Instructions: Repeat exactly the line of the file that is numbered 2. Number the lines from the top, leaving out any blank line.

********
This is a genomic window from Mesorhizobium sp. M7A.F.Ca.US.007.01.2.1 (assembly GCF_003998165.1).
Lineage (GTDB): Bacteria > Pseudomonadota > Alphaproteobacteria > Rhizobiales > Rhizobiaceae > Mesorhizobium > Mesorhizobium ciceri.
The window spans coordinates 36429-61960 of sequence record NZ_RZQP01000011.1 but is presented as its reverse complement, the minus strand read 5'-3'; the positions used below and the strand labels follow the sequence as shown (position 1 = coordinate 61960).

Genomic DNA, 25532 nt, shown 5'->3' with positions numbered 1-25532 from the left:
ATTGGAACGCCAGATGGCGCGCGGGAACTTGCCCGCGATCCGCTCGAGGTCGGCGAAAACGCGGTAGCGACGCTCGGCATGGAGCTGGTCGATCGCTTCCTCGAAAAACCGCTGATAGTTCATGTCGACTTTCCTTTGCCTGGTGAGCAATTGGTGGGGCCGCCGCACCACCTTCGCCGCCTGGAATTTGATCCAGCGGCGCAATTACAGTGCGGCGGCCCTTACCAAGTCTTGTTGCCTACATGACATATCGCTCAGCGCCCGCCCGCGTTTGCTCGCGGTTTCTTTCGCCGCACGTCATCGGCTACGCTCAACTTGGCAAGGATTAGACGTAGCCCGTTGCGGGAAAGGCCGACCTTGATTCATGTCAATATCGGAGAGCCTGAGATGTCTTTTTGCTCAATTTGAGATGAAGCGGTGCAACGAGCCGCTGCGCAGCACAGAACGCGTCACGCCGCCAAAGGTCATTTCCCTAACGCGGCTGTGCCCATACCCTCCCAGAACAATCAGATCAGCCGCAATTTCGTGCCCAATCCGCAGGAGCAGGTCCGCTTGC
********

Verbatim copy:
Lineage (GTDB): Bacteria > Pseudomonadota > Alphaproteobacteria > Rhizobiales > Rhizobiaceae > Mesorhizobium > Mesorhizobium ciceri.